Georgia, a white woman with short silver hair, and Maya, a “traditionally built” black woman with dreadlocks halfway down her back, get out of Georgia’s car and head toward Waterfront Park. Maya says, “Now what is this event that we’re going to?”
Georgia smiles. She wants to take Maya’s hand but knows she dare not. Maya has made it abundantly clear that displays of affection in public are strictly off-limits. Maya has told her a bit about the racism she has experienced as a black woman in Portland. If Georgia ignored the added layers of homophobia and public fear of mixed-race relationships, she could do serious damage to their budding relationship. So Georgia contents herself with a smile that reflects how pleased she is to be introducing Maya into her activist world.
“I thought I told you about it last week. Didn’t I? Oh god. Did I just imagine I told you?”
“No, I remember you telling me some of the plan. It’s about protesting the military ships coming into Portland for the Rose Festival. Right?”
“That’s it. We want to draw attention to the cost of maintaining military forces and the huge increase in rape and sexual abuse cases when the ships are in town. We’re going to hang a big sign off the Steele Bridge.”
Maya stops dead on the sidewalk. She hasn’t told Georgia about her fear of heights. She hasn’t told Georgia that she goes miles out of her way to avoid driving over the tall bridges that span the Willamette River. She hasn’t told Georgia she can’t stand to look down from windows that are more than two stories up. “You mean the demonstration is on the bridge?”
Georgia keeps on walking, not noticing that Maya is several steps behind her. “Mm-hmm. We’re going to hold up a big banner that says “Stop the War Machine” and link arms to form a human chain from one end of the bridge to the other so they won’t be able to open the bridge to let the ship come through.” She stops suddenly and turns. “Wait, where are you? Is there something wrong?”
Maya says nothing. She really likes Georgia and wants this new relationship to continue. Spending most of her life in reasonably flat Atlanta, she has never quite gotten used to the hills and bridges of Portland. She is glad she has moved here to Portland; her education at Lewis and Clark College has been much better than anything that was available in Atlanta. But it has been hard to leave her sisters and her daughter on the other side of the country. She appreciates Portland’s openness to sexual minorities, but the racism is even worse than she experienced in the deep South. Hoping for an idea, any shred of an idea, that will allow her to turn around and head for home without vomiting on the grass, she swallows, takes a deep breath and reaches for Georgia’s arm. “Wait. I… I need to tell you something.”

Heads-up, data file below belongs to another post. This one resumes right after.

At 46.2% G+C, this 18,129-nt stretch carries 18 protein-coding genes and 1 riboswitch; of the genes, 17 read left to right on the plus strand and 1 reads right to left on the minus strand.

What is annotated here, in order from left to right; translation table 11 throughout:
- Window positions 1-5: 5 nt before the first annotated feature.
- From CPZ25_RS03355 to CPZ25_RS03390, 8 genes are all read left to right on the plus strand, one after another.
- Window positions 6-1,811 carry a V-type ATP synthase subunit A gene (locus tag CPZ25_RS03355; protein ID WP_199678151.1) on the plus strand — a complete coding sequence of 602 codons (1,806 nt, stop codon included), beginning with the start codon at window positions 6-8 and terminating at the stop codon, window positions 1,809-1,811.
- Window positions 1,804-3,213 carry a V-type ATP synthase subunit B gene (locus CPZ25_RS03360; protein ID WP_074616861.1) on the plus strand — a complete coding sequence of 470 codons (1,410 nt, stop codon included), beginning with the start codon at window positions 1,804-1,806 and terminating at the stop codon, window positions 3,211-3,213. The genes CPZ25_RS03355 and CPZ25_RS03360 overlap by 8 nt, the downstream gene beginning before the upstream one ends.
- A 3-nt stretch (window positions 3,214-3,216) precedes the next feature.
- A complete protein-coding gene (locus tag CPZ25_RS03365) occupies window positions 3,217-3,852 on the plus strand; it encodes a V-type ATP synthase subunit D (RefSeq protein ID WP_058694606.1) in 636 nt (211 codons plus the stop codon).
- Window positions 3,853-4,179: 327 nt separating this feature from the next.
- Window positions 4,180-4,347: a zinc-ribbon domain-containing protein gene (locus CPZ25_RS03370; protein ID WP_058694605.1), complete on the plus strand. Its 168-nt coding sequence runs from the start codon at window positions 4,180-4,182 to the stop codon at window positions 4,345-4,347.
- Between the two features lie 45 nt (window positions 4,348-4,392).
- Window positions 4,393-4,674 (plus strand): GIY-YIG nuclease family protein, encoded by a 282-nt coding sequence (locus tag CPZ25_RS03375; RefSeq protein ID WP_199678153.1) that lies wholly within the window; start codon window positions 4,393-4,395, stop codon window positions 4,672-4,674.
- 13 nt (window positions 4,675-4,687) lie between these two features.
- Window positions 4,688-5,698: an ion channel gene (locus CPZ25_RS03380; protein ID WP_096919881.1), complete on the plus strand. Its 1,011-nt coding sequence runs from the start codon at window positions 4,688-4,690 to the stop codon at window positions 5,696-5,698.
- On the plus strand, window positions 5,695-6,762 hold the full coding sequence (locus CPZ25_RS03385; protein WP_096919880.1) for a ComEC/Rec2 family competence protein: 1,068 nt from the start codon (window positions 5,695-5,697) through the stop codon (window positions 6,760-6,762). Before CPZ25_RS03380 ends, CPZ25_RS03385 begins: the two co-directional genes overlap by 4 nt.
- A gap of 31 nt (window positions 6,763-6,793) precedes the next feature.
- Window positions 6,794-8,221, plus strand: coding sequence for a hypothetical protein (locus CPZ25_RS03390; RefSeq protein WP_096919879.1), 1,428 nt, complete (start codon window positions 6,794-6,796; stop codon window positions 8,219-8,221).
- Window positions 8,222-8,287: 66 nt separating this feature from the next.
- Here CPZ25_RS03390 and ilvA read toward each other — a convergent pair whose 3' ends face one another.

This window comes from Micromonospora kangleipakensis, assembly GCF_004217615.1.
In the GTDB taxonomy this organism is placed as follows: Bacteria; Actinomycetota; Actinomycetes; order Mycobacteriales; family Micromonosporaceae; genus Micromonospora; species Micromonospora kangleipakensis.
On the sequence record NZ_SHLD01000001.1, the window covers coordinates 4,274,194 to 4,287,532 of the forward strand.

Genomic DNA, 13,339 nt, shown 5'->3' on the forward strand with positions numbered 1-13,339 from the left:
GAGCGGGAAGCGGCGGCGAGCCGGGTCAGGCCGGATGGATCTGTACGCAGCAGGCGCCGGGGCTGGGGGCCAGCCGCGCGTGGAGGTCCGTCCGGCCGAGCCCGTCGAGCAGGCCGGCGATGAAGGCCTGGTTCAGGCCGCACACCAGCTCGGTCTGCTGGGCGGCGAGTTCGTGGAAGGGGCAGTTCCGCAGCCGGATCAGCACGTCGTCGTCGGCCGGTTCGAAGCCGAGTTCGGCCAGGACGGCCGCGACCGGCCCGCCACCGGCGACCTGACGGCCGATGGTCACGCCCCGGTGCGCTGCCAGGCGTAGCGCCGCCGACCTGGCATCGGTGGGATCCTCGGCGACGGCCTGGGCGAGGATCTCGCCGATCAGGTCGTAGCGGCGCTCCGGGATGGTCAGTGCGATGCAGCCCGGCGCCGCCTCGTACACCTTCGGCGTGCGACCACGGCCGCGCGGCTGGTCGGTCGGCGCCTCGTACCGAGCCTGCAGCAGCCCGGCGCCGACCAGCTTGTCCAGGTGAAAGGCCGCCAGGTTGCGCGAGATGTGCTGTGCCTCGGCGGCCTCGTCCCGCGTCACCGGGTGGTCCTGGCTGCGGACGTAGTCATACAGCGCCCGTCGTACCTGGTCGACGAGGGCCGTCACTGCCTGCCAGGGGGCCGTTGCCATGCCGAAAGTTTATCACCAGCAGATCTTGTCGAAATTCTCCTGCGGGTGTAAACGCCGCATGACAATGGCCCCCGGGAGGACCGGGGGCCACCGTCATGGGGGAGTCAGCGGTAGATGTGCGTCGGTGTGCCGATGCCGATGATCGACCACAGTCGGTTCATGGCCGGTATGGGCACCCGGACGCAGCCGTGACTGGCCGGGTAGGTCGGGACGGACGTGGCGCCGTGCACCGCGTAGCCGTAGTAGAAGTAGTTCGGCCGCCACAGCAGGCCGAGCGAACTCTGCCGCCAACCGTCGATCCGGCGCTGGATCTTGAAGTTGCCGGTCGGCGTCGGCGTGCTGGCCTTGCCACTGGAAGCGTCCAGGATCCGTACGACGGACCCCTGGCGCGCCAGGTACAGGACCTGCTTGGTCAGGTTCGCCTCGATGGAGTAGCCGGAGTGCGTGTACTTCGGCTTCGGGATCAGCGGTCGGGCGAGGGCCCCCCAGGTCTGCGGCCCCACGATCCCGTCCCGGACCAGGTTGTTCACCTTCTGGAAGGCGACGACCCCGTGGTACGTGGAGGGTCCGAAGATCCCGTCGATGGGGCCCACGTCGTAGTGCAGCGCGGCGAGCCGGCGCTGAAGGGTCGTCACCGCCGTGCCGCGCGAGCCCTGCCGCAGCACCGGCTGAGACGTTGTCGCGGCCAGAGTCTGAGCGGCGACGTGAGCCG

Georgia replies impatiently, “Can it wait? We’re due to meet the others at the west end of the bridge and we’re running late.”
“Well … no.” Maya tries to catch her breath. Her heart feels like it is about to jump out of her chest. “Sorry, but it has to do with the demonstration.”
Georgia stops and faces Maya. “I don’t understand. You said you were okay with protesting the military with me. I wanted to introduce you to all my Seriously Pissed-Off Granny friends.”
“It’s not that.” She takes a gulp of air. “I want to meet your friends. I admire all you to do to change the world. It’s just that…”
Georgia suddenly reads the look of fear on Maya’s face. “Maya, what is it?”
“I…I’m afraid of heights. There. I said it. I don’t want you to think I’m a wuss. But I don’t think I can walk over that bridge without losing my lunch. And I don’t want to embarrass you.”
“Oh, honey. I’m sorry. I didn’t realize.” Georgia raises her hand to take Maya’s hand in hers but thinks better of it and pats her shoulder. “I don’t want you to be miserable. I thought this would be fun for both of us. But it’s clearly not for you.”
“Is there some way I could meet your friends and then – I don’t know – wait for you here in the park?”